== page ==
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Before You Start A Business

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Taking the high road

Jeff Morrill

Note: Jeff Morrill, Author, and highly successful Serial Entrepreneur provides today’s guest blog Before You Start A Business Can Your Personality Handle It?

His article is excellent and lengthy. Today’s entry is part two, with one more segment to follow next week. The focus today is whether your authentic personality can handle many of the surprising challenges about to unfold.


Before You Start A Business I

Note: Morril provides his insights in three parts. 

Last week’s edition focused on family and the essential questions to answer up front. Today we speak to ‘Personality’ to set the framework for approaching and conducting business and our willingness to revise as necessary.

Personality Questions

  • Are you prepared to ride a serious emotional roller coaster, especially when things aren’t going so well?

We tend to think that gladness and sadness sit on two ends of a see-saw—that the two vary in opposition to each other. But psychologists have found that positive emotions and negative emotions instead fit into two separate buckets, and they can move up and down independently. I have experienced large quantities of pleasure and pain throughout my business career, often simultaneously.

In 2009, for example, we were having our then-most profitable year ever in the middle of the “Great Recession.” Opportunities were abundant, especially with used cars, since many dealers were panicking and slashing their inventories even as demand for affordable transportation increased. But Chrysler was in bankruptcy, and we didn’t know whether our Chrysler Jeep Dodge dealership that we opened in 2004 would survive the ax of the bankruptcy court. (Ours did; over 700 did not.) We were thriving, but just one overnight letter away from losing that whole business.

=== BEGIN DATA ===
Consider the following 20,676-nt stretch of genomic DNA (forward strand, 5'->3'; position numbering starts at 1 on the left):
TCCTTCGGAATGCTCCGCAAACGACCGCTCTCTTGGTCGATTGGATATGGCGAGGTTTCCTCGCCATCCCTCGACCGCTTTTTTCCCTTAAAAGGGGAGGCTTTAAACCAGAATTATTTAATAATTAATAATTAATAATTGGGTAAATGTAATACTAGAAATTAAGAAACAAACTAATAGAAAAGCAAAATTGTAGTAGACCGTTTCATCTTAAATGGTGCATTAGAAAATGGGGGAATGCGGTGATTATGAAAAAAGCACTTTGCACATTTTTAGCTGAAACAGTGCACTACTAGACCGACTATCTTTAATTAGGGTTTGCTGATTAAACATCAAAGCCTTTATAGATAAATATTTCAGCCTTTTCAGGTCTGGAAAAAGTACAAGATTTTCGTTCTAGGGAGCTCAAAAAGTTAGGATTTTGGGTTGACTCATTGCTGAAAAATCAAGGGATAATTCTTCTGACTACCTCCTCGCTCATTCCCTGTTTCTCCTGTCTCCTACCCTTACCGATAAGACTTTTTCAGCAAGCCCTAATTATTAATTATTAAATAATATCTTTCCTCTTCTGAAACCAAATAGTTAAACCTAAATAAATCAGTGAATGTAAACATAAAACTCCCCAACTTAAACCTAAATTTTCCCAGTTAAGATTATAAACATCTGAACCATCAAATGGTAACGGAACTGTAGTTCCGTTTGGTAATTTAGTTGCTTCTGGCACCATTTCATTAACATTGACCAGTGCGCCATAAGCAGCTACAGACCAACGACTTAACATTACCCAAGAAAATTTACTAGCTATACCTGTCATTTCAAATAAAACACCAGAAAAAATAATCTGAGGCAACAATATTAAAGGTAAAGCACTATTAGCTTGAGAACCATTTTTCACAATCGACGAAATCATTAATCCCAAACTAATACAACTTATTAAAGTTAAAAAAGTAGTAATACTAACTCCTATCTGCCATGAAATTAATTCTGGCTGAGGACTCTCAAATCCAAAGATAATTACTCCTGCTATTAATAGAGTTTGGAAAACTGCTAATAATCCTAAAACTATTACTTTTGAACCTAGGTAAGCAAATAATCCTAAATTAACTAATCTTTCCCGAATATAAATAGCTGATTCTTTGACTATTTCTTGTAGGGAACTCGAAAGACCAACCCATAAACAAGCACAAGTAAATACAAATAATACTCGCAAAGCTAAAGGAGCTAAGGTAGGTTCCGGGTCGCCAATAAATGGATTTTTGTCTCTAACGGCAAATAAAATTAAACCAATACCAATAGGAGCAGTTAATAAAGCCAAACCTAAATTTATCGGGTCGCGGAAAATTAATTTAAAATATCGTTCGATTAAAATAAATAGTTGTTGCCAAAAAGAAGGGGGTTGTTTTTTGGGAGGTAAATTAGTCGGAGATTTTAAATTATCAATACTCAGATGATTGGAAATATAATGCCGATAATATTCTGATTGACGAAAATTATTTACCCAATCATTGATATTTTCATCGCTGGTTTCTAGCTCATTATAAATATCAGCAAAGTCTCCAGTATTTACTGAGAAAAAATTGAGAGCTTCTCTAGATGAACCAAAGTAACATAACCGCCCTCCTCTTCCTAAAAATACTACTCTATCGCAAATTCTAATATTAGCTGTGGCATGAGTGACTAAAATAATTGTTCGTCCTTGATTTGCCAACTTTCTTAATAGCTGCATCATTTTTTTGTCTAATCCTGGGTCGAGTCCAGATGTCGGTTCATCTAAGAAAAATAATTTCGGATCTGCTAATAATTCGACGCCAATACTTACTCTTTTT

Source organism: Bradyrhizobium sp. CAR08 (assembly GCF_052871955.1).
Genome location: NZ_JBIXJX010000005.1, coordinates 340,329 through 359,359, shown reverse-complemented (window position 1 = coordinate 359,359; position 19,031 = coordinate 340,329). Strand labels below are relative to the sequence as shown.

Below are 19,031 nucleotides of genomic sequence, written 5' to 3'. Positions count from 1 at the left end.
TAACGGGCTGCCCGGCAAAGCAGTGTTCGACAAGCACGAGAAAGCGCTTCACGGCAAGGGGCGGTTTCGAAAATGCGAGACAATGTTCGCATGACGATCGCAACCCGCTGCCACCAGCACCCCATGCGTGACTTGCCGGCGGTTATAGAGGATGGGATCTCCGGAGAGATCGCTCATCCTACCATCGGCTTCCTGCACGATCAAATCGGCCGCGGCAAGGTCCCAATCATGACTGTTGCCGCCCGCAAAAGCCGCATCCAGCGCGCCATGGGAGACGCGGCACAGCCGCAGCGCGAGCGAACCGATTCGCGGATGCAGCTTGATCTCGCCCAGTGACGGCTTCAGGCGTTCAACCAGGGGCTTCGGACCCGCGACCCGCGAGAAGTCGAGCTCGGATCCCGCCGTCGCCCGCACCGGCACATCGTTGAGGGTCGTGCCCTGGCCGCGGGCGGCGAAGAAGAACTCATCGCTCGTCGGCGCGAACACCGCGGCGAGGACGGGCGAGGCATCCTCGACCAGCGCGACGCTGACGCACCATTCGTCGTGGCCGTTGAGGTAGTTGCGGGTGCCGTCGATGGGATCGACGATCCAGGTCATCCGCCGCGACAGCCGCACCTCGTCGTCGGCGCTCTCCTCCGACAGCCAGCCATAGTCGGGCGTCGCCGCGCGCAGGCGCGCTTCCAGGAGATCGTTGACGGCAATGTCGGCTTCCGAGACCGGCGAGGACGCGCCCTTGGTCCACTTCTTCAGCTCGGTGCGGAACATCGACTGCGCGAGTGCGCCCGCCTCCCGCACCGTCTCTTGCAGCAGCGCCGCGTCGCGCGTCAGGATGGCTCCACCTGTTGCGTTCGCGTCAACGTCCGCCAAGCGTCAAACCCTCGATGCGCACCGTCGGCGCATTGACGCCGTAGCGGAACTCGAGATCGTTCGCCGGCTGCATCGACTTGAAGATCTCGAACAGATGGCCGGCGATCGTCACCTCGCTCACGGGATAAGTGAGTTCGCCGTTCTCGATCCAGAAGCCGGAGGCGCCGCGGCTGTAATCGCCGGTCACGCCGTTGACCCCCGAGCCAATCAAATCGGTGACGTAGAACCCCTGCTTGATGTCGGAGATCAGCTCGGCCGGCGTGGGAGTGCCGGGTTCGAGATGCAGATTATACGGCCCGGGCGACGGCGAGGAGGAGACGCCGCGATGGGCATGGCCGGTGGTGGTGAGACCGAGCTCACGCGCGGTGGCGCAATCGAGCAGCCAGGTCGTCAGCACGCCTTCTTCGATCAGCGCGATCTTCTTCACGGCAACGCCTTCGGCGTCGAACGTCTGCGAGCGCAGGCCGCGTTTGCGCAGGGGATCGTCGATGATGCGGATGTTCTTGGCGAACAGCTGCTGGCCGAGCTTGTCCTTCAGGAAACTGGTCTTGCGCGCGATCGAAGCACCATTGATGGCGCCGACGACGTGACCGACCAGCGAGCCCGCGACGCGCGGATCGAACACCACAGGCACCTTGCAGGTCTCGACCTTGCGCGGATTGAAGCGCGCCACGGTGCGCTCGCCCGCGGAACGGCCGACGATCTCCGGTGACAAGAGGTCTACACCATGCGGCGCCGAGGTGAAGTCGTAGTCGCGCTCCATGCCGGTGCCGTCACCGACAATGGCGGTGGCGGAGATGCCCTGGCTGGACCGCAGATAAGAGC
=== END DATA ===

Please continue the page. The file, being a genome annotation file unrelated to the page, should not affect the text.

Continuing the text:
• Do you like solving problems, and are you good at it? 

Before you start a business, keep in mind that it is helpful to be a problem solver.  Operating a small business is not unlike owning an ancient house: things break a lot, and you need to fix them, over and over and over. And because you can’t see the future, it seems like you never have as much information as you would like, so you have to take continuously calculated risks. 

  • How do you deal with frequent failure? 

I don’t mean bankruptcy or catastrophic setbacks. It is the heartbreak associated with hires who quit after lots of training. Or money wasted on advertising that didn’t attract customers. Or the time forever lost on projects that we can’t implement for one reason or another.